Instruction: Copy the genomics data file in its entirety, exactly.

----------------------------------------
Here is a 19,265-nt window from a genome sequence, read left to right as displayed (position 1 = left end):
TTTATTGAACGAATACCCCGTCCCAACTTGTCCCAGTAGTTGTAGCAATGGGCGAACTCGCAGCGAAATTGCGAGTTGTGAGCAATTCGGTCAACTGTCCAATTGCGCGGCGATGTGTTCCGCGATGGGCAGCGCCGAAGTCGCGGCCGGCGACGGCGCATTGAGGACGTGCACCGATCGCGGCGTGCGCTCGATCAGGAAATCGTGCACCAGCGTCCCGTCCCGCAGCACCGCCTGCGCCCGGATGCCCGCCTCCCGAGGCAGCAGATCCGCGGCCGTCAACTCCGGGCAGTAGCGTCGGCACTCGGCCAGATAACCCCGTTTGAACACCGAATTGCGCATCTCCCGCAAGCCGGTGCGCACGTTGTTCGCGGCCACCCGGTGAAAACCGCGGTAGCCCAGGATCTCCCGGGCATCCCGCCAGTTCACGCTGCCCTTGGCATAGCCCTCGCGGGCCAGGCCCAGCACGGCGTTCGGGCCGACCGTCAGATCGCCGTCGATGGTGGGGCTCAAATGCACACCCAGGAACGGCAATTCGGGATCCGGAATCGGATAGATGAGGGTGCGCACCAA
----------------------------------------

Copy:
Here is a 19,265-nt window from a genome sequence, read left to right as displayed (position 1 = left end):
TTTATTGAACGAATACCCCGTCCCAACTTGTCCCAGTAGTTGTAGCAATGGGCGAACTCGCAGCGAAATTGCGAGTTGTGAGCAATTCGGTCAACTGTCCAATTGCGCGGCGATGTGTTCCGCGATGGGCAGCGCCGAAGTCGCGGCCGGCGACGGCGCATTGAGGACGTGCACCGATCGCGGCGTGCGCTCGATCAGGAAATCGTGCACCAGCGTCCCGTCCCGCAGCACCGCCTGCGCCCGGATGCCCGCCTCCCGAGGCAGCAGATCCGCGGCCGTCAACTCCGGGCAGTAGCGTCGGCACTCGGCCAGATAACCCCGTTTGAACACCGAATTGCGCATCTCCCGCAAGCCGGTGCGCACGTTGTTCGCGGCCACCCGGTGAAAACCGCGGTAGCCCAGGATCTCCCGGGCATCCCGCCAGTTCACGCTGCCCTTGGCATAGCCCTCGCGGGCCAGGCCCAGCACGGCGTTCGGGCCGACCGTCAGATCGCCGTCGATGGTGGGGCTCAAATGCACACCCAGGAACGGCAATTCGGGATCCGGAATCGGATAGATGAGGGTGCGCACCAA